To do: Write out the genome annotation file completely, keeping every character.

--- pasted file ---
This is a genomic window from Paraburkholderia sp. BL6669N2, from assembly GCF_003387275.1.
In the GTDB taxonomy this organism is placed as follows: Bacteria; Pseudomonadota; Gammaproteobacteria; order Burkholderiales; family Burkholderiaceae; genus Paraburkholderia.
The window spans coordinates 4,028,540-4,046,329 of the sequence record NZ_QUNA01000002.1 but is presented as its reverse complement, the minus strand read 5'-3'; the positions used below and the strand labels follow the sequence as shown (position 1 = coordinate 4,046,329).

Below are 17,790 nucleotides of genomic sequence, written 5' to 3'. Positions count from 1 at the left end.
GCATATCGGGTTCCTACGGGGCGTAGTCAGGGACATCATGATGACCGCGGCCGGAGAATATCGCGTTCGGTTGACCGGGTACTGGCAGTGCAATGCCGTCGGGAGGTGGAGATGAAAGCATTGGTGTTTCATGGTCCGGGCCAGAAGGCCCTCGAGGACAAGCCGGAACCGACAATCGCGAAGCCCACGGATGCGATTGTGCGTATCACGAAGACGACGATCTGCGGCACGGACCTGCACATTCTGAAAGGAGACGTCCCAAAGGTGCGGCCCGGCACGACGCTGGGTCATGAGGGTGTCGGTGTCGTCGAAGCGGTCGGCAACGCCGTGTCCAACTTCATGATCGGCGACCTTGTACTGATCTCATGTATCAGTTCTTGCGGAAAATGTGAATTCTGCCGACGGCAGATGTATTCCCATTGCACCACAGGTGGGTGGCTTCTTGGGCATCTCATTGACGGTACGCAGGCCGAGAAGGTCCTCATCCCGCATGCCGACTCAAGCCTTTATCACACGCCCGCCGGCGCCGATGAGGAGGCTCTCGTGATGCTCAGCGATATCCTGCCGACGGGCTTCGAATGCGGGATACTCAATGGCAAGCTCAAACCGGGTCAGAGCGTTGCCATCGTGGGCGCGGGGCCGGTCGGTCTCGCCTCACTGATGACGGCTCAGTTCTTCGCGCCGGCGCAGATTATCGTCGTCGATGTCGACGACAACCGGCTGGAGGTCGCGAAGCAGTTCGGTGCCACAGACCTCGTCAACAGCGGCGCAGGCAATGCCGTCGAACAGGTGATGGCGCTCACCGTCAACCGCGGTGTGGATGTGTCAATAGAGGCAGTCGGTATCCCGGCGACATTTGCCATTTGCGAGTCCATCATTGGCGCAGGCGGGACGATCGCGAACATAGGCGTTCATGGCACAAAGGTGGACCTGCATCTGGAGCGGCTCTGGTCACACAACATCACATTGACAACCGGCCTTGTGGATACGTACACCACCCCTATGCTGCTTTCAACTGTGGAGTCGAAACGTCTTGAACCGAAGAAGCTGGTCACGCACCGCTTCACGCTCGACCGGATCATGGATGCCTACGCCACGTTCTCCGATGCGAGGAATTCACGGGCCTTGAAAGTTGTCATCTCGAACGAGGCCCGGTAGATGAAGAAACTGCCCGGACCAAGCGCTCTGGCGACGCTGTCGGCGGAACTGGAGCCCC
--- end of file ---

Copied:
This is a genomic window from Paraburkholderia sp. BL6669N2, from assembly GCF_003387275.1.
In the GTDB taxonomy this organism is placed as follows: Bacteria; Pseudomonadota; Gammaproteobacteria; order Burkholderiales; family Burkholderiaceae; genus Paraburkholderia.
The window spans coordinates 4,028,540-4,046,329 of the sequence record NZ_QUNA01000002.1 but is presented as its reverse complement, the minus strand read 5'-3'; the positions used below and the strand labels follow the sequence as shown (position 1 = coordinate 4,046,329).

Below are 17,790 nucleotides of genomic sequence, written 5' to 3'. Positions count from 1 at the left end.
GCATATCGGGTTCCTACGGGGCGTAGTCAGGGACATCATGATGACCGCGGCCGGAGAATATCGCGTTCGGTTGACCGGGTACTGGCAGTGCAATGCCGTCGGGAGGTGGAGATGAAAGCATTGGTGTTTCATGGTCCGGGCCAGAAGGCCCTCGAGGACAAGCCGGAACCGACAATCGCGAAGCCCACGGATGCGATTGTGCGTATCACGAAGACGACGATCTGCGGCACGGACCTGCACATTCTGAAAGGAGACGTCCCAAAGGTGCGGCCCGGCACGACGCTGGGTCATGAGGGTGTCGGTGTCGTCGAAGCGGTCGGCAACGCCGTGTCCAACTTCATGATCGGCGACCTTGTACTGATCTCATGTATCAGTTCTTGCGGAAAATGTGAATTCTGCCGACGGCAGATGTATTCCCATTGCACCACAGGTGGGTGGCTTCTTGGGCATCTCATTGACGGTACGCAGGCCGAGAAGGTCCTCATCCCGCATGCCGACTCAAGCCTTTATCACACGCCCGCCGGCGCCGATGAGGAGGCTCTCGTGATGCTCAGCGATATCCTGCCGACGGGCTTCGAATGCGGGATACTCAATGGCAAGCTCAAACCGGGTCAGAGCGTTGCCATCGTGGGCGCGGGGCCGGTCGGTCTCGCCTCACTGATGACGGCTCAGTTCTTCGCGCCGGCGCAGATTATCGTCGTCGATGTCGACGACAACCGGCTGGAGGTCGCGAAGCAGTTCGGTGCCACAGACCTCGTCAACAGCGGCGCAGGCAATGCCGTCGAACAGGTGATGGCGCTCACCGTCAACCGCGGTGTGGATGTGTCAATAGAGGCAGTCGGTATCCCGGCGACATTTGCCATTTGCGAGTCCATCATTGGCGCAGGCGGGACGATCGCGAACATAGGCGTTCATGGCACAAAGGTGGACCTGCATCTGGAGCGGCTCTGGTCACACAACATCACATTGACAACCGGCCTTGTGGATACGTACACCACCCCTATGCTGCTTTCAACTGTGGAGTCGAAACGTCTTGAACCGAAGAAGCTGGTCACGCACCGCTTCACGCTCGACCGGATCATGGATGCCTACGCCACGTTCTCCGATGCGAGGAATTCACGGGCCTTGAAAGTTGTCATCTCGAACGAGGCCCGGTAGATGAAGAAACTGCCCGGACCAAGCGCTCTGGCGACGCTGTCGGCGGAACTGGAGCCCC